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Do you mind terribly?
on 8 September 2010
I do mind, but perhaps not "terribly," that Waugh's satyrical, absurd masterpiece has been reduced to an entertaining, engaging, but not at all deep or thought-provoking flick. The cast is superb, especially James McAvoy as the neurotic Early of Balcairn whose "swan song" comes across with a keen balance between pathos, irony, and the ridiculous. Discovering Fry, director and screenwriter, in the small but in a way crucial role of the limousine chaffeur, is a neat surprise which puts a tiny twist on the viewer's experience. Fenella Woolgar's Agatha Runcible is perhaps a little weak and vague at times, but she remains the loveable and tragically victimized bright young thing of the novel. Julia McKenzie's Lottie Crump is a delight - but that's one comical character which would be hard to spoil.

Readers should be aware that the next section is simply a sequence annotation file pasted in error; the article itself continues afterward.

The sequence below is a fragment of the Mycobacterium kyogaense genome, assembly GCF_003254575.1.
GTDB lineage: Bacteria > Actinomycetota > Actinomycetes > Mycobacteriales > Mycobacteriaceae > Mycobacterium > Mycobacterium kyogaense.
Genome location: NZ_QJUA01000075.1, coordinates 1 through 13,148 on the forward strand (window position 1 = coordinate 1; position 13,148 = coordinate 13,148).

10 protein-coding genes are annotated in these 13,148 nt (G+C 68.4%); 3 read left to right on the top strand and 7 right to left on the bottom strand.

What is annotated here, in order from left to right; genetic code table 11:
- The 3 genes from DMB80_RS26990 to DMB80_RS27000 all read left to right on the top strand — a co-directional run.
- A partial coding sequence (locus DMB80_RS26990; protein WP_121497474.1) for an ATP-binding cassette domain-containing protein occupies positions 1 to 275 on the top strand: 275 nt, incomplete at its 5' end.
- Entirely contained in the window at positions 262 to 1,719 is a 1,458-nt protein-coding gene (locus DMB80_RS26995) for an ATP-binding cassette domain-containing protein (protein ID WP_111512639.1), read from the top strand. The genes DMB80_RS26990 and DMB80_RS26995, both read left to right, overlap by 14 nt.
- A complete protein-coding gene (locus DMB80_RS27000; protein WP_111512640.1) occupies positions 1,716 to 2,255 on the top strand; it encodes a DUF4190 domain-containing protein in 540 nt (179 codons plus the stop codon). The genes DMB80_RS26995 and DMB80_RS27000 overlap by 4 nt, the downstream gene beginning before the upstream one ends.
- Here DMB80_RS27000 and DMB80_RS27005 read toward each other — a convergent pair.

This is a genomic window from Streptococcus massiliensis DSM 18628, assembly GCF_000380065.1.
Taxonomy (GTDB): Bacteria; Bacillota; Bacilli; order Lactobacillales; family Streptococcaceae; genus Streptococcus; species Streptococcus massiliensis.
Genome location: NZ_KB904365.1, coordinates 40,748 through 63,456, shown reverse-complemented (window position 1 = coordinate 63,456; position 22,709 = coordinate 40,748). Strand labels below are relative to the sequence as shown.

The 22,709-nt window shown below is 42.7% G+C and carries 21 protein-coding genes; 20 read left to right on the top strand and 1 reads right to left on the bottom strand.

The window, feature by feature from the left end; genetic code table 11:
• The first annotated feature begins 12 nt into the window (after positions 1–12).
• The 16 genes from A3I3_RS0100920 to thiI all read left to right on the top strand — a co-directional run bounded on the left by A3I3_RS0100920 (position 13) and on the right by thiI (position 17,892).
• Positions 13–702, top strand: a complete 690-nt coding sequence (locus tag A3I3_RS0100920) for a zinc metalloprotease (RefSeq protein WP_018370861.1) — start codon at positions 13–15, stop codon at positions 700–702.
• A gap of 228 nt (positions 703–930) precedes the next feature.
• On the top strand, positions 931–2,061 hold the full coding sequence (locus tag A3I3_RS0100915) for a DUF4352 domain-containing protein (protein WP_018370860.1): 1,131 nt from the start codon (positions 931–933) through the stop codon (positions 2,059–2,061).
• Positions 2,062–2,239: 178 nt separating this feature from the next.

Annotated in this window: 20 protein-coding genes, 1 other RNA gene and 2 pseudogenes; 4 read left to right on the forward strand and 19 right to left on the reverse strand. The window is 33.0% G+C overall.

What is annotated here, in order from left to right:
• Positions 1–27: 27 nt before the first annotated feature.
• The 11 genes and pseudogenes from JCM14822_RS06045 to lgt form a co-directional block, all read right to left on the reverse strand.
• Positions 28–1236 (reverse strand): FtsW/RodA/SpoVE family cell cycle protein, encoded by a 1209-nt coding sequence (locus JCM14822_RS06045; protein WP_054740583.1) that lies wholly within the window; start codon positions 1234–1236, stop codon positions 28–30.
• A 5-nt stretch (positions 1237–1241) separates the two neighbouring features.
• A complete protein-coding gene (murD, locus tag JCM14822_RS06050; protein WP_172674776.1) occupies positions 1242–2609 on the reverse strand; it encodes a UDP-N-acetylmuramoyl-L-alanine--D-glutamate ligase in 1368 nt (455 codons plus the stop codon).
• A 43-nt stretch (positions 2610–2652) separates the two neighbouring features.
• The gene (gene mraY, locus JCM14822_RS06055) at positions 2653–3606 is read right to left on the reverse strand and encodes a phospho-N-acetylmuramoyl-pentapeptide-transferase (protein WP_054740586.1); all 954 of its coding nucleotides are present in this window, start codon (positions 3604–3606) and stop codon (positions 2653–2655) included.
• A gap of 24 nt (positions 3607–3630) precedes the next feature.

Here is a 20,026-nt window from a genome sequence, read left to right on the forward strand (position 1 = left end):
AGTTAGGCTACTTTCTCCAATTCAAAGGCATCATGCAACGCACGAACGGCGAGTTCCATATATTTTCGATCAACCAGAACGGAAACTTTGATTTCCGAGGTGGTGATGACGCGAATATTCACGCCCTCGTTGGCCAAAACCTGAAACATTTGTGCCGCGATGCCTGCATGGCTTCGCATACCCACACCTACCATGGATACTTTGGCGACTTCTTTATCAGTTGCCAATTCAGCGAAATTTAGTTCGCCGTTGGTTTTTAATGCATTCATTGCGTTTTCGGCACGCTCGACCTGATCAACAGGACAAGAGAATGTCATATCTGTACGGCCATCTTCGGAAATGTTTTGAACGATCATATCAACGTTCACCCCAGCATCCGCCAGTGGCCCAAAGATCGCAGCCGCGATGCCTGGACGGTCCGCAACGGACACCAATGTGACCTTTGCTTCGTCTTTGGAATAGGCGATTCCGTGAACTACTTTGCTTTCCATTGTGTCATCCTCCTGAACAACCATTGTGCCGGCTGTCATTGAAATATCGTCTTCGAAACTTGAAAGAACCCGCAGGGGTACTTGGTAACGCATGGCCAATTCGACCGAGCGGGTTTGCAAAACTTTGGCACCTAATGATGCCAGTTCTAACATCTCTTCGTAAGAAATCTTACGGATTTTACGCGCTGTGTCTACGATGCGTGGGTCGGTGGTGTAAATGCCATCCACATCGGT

The rest of the cast is equally brilliant, and the movie, on the whole, is a feast for the eyes of any fan of the British cinema. However, it is not a feast for the intellect of any fan of Waugh. Perhaps it's just as well - Waugh should be enjoyed through the page, not the screen - and I wouldn't mind if the changes made to the original storyline were not so terribly out of tune with it. But they are. Especially the ending, dripping with syrupy sentiment as sticky as the wax of the milliard candles wasted on that scene, is bound to annoy anyone who has read and loved "Vile Bodies." A little less of burlesque and sentimentality, a little less of P. G. Wodehouse and a little more of Evelyn Waugh, and this could have been a brilliant adaptation.